If you have conversations with your pets or see faces in everyday objects, you’re not strange.
In fact, anthropomorphising - where you ascribe human form or attributes to an animal, plant or material object - has been touted as a sign of intelligence.
That’s according to Nicholas Epley, professor of behavioural science at the University of Chicago, who said that while anthropomorphising “has been treated as a sign of childishness or stupidity” it’s actually a natural byproduct of the “tendency that makes humans uniquely smart on this planet”.
Epley, who is an author and anthropomorphism expert, told Quartz that we anthropomorphise objects and events all the time. That’s because our brain is programmed to see and perceive minds.
For example, we name our cars, invent personalities for and talk to our pets, and recognise faces in everyday objects.
The latter, is an in-built mechanism that has been fundamental to human survival over the years, as it means we are able to distinguish friendly faces from potential predators.
Humans are very social and will often seek out and connect with other people.
When we find others to connect with, we end up trying to decode what they are thinking or going to do. And to establish this, we have a tendency to look into their eyes.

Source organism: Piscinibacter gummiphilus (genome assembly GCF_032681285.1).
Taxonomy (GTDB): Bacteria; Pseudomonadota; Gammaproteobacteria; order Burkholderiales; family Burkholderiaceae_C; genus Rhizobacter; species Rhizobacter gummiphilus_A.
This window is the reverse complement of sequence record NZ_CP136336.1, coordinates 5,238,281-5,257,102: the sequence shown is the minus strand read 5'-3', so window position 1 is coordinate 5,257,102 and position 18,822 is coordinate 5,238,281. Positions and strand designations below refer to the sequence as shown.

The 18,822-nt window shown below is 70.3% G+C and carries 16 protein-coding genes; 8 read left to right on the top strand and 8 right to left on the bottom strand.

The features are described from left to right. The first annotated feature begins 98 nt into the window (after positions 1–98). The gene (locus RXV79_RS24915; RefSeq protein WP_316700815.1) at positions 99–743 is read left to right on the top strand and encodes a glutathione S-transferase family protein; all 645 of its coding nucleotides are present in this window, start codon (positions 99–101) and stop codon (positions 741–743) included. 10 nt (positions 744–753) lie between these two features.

But sometimes, we end up searching for - and actively finding - these human-like qualities in non-human objects too, such as plants, pets and objects.
According to the video below, from Discovery Communications, this phenomena is called pareidolia and it’s evolved in humans over the past few million years.
The part of our brain that recognises faces is called the fusiform gyrus. Amazingly, it can spot a face in just 130 milliseconds. However sometimes an object with a face-like arrangement can also trigger it.
Epley concluded that anthropomorphising is a normal social action. “For centuries, our willingness to recognise minds in nonhumans has been seen as a kind of stupidity, a childlike tendency toward anthropomorphism and superstition that educated and clear-thinking adults have outgrown,” he said.
“I think this view is both mistaken and unfortunate. Recognising the mind of another human being involves the same psychological processes as recognising a mind in other animals, a god, or even a gadget. It is a reflection of our brain’s greatest ability rather than a sign of our stupidity.”